The Sky’s the Limit


(A Guide to Motivating Our Athletes)

Here, at School of Sport it is our belief that there is a sport out there that every child will love. Typically, Children begin playing sports for social interactions and gain interest in the sport, but mostly it’s all about the fun! These reasons are known as ‘intrinsic motivation’, which is a practice we monitor and develop within our classes, for each individual. To be ‘intrinsically motivated’ implies that you practice your sport (or any other field of work/competition) for your own enjoyment and fascination in your sport.

It is important to us that we promote ‘intrinsically motivated’ practices for the ages of children that we coach, as it is proven that when athletes participate in sport for enjoyment and satisfaction, they typically concentrate more on their skill improvement and growth rather than competition or reward.

There are many positives to children being intrinsically motivated, for example, it is associated with:

  • Better task-related focus
  • Less stress/anxiety when mistakes are made
  • Increased confidence and self-reliance
  • Learn to deal with hurdles or failures better
  • Greater Satisfaction

These are behaviours that we see Children using not only in sports, but also channeled into their social interactions and school experiences.

This, as a concept, can be difficult to explain to children, especially the infant groups in our schools. This means we strive to make sure we get you, as parents, involved in the behaviours and reactions that assist in developing this motivation. At our Holiday Clubs, we sometimes experience children becoming quite upset when they or their team experience loses.  For example, losing a Hockey game or missing a penalty in Football, we even see this on occasion when children find a task harder from one day to the next.  This is a completely normal response for young children, as one of their primary aims tends to be seeing that their parent/guardian/coach is happy with their effort and proud of their performance, so that they may receive a reward or praise. This is called ‘Extrinsic Motivation’, and simply suggests a higher regard for the competitive side of Sport, and more of a focus on a reward.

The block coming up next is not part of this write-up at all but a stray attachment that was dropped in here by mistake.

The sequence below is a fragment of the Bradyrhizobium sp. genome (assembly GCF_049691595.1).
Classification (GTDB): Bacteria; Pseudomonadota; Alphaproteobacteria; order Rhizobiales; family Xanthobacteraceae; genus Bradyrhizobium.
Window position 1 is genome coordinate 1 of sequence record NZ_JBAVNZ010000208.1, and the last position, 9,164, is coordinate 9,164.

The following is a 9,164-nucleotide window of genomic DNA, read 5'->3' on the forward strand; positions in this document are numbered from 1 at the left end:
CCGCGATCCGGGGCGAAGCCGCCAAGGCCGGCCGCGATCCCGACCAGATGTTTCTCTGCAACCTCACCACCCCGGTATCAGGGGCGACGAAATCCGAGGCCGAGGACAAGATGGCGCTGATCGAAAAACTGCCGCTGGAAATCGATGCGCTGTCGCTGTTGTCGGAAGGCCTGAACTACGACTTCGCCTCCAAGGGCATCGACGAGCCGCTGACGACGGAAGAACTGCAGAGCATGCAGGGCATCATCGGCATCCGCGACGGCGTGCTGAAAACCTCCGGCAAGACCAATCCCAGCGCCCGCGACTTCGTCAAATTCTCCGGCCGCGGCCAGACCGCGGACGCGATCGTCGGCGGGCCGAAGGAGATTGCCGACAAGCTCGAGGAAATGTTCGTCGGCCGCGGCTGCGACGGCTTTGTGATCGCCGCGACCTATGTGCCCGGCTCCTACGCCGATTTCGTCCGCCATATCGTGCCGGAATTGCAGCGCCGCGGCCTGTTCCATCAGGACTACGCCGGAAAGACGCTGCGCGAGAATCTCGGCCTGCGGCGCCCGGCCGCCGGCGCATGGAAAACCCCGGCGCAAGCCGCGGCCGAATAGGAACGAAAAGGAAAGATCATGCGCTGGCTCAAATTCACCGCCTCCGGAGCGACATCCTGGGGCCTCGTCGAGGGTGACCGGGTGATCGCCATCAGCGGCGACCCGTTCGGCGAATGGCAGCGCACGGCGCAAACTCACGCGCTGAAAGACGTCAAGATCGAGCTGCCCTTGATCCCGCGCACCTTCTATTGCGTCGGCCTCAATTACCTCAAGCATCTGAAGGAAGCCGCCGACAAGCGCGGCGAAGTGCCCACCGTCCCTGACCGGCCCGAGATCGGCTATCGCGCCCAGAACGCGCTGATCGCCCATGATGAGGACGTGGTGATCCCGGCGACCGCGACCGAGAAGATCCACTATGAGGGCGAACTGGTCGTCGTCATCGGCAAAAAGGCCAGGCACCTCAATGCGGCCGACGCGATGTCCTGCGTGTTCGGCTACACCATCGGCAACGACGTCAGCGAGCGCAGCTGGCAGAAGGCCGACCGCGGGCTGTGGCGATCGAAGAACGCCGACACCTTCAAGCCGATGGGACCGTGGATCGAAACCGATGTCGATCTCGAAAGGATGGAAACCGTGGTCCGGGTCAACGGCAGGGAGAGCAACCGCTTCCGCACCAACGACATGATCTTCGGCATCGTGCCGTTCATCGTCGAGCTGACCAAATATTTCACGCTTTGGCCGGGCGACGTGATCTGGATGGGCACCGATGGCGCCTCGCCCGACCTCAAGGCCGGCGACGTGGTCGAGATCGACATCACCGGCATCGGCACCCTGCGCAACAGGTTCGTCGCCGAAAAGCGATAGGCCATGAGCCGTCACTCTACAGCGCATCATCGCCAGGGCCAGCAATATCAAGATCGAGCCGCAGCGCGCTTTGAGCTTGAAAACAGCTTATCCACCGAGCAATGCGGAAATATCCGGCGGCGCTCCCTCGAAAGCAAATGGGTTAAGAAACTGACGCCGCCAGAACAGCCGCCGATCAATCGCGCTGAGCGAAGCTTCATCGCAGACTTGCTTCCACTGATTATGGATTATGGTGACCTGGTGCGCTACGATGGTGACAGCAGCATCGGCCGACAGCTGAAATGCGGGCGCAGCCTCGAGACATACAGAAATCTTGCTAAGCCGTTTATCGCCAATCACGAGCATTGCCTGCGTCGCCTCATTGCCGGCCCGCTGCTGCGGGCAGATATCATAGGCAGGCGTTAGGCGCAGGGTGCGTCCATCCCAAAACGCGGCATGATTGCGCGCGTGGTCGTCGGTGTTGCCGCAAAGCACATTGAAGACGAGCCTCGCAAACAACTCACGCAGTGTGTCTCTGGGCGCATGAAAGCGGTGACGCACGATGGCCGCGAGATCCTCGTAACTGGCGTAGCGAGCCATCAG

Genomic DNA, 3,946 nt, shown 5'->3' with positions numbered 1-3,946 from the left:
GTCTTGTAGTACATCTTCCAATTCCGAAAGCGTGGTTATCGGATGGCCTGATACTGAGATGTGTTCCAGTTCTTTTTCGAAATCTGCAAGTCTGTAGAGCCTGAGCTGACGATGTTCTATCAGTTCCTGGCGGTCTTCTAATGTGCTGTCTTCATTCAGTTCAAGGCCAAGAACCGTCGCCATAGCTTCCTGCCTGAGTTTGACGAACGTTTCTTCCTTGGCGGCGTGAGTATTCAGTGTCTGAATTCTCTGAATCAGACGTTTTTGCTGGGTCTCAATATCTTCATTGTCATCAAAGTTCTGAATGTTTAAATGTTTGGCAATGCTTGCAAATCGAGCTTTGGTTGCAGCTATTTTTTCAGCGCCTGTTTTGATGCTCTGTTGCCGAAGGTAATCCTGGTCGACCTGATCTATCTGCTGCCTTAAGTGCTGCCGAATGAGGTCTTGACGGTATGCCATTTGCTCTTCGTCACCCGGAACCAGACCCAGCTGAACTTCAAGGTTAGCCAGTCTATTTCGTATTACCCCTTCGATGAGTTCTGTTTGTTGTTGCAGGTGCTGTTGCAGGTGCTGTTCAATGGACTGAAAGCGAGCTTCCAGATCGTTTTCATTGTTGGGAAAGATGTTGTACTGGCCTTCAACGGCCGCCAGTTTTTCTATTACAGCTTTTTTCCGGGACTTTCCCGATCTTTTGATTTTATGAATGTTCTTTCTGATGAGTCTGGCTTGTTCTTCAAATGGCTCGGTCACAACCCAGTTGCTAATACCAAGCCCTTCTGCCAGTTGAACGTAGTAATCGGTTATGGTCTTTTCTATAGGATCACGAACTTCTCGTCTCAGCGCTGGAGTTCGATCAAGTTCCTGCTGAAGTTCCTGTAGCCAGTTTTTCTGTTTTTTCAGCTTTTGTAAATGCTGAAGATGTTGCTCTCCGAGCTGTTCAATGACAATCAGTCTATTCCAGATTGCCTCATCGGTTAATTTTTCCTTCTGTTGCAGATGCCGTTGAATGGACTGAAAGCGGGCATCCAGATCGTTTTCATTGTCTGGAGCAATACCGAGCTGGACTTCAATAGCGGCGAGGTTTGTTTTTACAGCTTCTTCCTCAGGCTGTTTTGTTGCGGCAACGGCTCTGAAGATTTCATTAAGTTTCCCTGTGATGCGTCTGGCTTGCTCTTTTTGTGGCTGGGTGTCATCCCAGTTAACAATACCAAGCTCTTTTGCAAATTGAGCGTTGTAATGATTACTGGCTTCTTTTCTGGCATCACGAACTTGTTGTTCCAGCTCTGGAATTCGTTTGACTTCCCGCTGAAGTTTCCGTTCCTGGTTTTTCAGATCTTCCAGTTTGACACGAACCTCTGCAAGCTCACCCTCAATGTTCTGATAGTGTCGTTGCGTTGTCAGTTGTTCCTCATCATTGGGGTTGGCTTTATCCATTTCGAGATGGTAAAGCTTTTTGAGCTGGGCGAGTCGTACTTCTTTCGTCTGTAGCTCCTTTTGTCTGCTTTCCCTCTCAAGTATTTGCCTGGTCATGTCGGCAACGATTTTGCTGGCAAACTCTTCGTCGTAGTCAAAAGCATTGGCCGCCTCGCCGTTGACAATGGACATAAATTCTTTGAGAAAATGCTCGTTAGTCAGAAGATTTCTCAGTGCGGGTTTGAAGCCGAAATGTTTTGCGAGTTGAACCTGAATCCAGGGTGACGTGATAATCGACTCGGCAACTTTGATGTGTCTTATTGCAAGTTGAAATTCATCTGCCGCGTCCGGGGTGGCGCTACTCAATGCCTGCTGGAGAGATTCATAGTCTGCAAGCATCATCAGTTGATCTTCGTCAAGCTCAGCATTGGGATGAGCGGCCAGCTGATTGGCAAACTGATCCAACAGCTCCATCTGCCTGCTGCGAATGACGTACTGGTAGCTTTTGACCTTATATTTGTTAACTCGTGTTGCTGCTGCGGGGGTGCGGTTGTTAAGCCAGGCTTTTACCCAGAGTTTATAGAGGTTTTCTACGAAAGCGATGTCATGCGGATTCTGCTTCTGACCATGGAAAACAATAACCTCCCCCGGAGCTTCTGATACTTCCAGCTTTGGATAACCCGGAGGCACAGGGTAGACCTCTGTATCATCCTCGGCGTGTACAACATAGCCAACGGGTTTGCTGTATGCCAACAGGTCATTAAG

Whilst this is not in anyway a bad trait to have, it can overwhelm young children and mean that they are not as able to focus on the fun aspect of the sport, which is exactly what we aim to provide here at School of Sport.  As coaches, we aim to be really effective and positive role models for our students in promoting intrinsic motivation, here are some ways we do that:

  • We put ourselves into matches or skill-based games with our students where we will lose and rather than making disparaging remarks, will congratulate the other team and more than often see the children follow suit, resulting in less stress-related tears after a loss.
  • We do not let the children score or win every time. Whilst we aim to keep the kids as happy and engaged with the sport as possible, it is important that they learn how to be a good runner up on their own merit.
  • We praise efforts and not results. Even if the kids are the runners up in the game, we make sure to highlight specific accomplishments for each child within that match.

Whilst our efforts and teachings can assist the children when it comes to sports, we often suggest that they practice what they learn in class at home. Here are some ways you may be able to assist with intrinsic motivation at home (taken from ‘Applied Sports Psychology’, see link at the end of the article):

  • Give nonverbal and verbal positive reinforcement based on the specific behaviours of the athletes.
  • Recognize athletes’ specific contribution to practice or the team; you will be positively informing athletes about their ability.
  • Work together with your athletes to set individual and team goals that are challenging and realistic.
  • The more athletes experience competence and success due to their own actions and skills, the greater their ‘Intrinsic Motivation’. Even with ‘Extrinsic Rewards’, athletes who feel like they are in control of their behaviours will be more satisfied and more likely to continue participating.

We have already seen this practise growing within our Holiday Clubs, which have started this week. We are thrilled that we are seeing more and more children attending our holiday clubs, out of school sessions and lunch time provision sessions; we consider ourselves lucky that we get to watch these young athletes be excited to play sport and continuously develop their positive sporting conduct.,reasons%2C%20such%20as%20material%20rewards